CD Vespertine [Bjrk] [CD] [4988005676153] (CD 15790010),
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Vespertine [Bjrk] [CD] [4988005676153]

  • Additional Info
    Manufacturer Part Number (MPN): 0567615

  • Credits
    Producer
    Engineer

    Personnel: Bjork (vocals, programming); Caryl Thomas, Zeena Parkins (harp); Guy Sigsworth (celeste, Clavichord, programming); Jake Davies, Damian Taylor, Matthew Herbert, Matmos, Thomas Knak, Valgeir Sigurdsson, Marius De Vries, Martin Console (programming).
    Producers: Bjork, Thomas Knak, Marius De Vries.
    Engineers include: Jake Davies, Damian Taylor, Erik Gosh.
    VESPERTINE was nominated for the 2002 Grammy Award for Best Alternative Music Album.
    Bjork's first non-soundtrack album since HOMOGENIC is positively pastoral compared with that release's experimental electronic textures. Swathed in strings and laced with beautiful choral arrangements, VESPERTINE has more in common with SELMASONGS, echoing that DANCER IN THE DARK soundtrack album's meandering melody lines, while smoothing out and adding an ethereal sheen to the more angular approaches of the singer's previous work.
    Here the idiosyncratic Icelander lets loose with her full range of vocal stylings, though even her most innocent, little-girl-lost persona can't hide her steely intelligence. The album-opening "Hidden Place" starts with foreboding electronic rhythms--it's about unspoken or unfulfilled desires, and it's simultaneously exotic-sounding and dripping with melancholy, a mood that persists until the gently cathartic "Undo," with its mantra-like line "It's not meant to be a strife/It's not meant to be a struggle uphill." Though VESPERTINE's textures might ostensibly seem smooth and seamless, beneath the surface Bjork's emotions run raw and exposed, as evidenced by the final naked outburst of "I love him" in the coda to "Pagan Poetry." VESPERTINE is Bjork's most mature, fully realized integration of her pastoral Icelandic roots and her contemporary electronica (electronic scamps Matmos are collaborators here) inclinations to date.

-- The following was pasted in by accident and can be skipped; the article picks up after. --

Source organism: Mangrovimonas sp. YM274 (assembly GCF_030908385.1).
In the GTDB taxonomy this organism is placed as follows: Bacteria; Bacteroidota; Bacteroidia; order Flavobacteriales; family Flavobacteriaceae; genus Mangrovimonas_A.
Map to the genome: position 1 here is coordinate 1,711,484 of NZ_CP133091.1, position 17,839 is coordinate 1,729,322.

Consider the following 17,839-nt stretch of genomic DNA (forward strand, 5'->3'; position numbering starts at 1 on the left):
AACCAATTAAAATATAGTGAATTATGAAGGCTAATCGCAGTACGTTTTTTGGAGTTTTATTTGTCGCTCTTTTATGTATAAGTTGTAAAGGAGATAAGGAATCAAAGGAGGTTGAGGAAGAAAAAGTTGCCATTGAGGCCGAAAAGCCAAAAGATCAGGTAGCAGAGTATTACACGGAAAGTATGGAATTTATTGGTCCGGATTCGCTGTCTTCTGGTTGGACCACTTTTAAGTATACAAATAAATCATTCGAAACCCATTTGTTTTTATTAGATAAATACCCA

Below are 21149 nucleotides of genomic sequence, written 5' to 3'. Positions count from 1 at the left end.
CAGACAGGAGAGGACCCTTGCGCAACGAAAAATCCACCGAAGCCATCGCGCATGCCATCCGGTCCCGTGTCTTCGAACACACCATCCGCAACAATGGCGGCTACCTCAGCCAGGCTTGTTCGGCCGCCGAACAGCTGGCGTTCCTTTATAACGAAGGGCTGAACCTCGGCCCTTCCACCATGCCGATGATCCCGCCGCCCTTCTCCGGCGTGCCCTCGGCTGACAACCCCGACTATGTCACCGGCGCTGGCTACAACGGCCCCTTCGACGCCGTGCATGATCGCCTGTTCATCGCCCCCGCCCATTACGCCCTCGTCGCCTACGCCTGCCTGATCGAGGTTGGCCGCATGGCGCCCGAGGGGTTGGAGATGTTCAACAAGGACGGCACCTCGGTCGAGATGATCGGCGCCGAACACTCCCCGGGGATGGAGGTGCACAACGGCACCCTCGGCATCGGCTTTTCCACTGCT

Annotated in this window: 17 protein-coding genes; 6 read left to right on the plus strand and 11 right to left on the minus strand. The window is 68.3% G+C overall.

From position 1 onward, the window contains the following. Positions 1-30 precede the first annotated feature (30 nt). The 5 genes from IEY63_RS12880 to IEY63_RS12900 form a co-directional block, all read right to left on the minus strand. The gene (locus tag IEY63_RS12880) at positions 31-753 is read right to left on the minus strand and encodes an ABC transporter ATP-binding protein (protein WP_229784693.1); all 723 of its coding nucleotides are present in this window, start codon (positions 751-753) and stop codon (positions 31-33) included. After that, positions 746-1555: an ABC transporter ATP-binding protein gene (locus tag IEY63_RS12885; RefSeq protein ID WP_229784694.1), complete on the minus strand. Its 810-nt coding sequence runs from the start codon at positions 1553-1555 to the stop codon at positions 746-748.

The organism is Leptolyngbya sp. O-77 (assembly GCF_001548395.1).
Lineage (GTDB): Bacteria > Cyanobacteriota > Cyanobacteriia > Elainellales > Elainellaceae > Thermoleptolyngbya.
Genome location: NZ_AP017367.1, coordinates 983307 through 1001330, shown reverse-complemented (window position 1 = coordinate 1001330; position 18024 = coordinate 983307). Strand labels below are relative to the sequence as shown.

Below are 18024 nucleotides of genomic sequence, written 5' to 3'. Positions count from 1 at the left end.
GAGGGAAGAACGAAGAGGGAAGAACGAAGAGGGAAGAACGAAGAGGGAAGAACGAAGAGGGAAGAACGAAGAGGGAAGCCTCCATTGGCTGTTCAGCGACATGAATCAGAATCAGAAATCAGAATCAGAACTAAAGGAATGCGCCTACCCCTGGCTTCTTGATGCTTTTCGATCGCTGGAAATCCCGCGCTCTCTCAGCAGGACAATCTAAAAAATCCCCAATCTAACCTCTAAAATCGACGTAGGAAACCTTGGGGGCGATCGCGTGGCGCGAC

• Critic Reviews
    Rolling Stone (4/11/02, p.106) - Ranked #16 in Rolling Stone's "50 Coolest Records".
    Rolling Stone (1/03/02, p.118) - Ranked #4 in Rolling Stone's "Top 10 2001".
    Rolling Stone (9/13/01, pp.105-6) - 4 stars out of 5 - "...The best solo record of her career...a particle beam as weightless as light but concentrated with direction....awash with strings and choirs...When she opens her mouth...you go in, swept up to a box seat inside her head..."
    Spin (1/02, p.76) - Ranked #5 in Spin's "Albums of the Year 2001".
    Q (9/01, p.109) - 4 stars out of 5 - "...an album which sounds like nothing else while also powerfully evoking the complex and emotional spirit of its creator....Not far from ideal."
    Uncut (9/01, p.104) - 4 stars out of 5 - "...Extraordinarily intimate and tender....She uses her voice as well as she ever has, giving the moods light and shade..."
    Alternative Press (2/02, p.64) - Ranked #3 in AP's "25 Best Albums of 2001".
    Alternative Press (10/01, p.77) - 8 out of 10 - "...A smoldering heart of emotion and a true pop sensibility reveal themselves..."
    The Wire (1/02, p.40) - Ranked #1 in Wire's "50 Records of the Year 2001".
    The Wire (8/01, p.52) - "...A beautiful thing..."
    Mojo (Publisher) (1/02, p.69) - Ranked #7 in Mojo's "Best [40] Albums of 2001".
    Mojo (Publisher) (9/01, p.99) - "...A gorgeous reverie that lives up to its devotional title..."
    NME (Magazine) (12/29/01, p.59) - Ranked #32 in NME's 50 "Albums Of the Year 2001".
    NME (Magazine) (8/25/01, p.51) - 8 out of 10 - "...Enchanting splendor is the overriding rule....way, way off the beaten track..."
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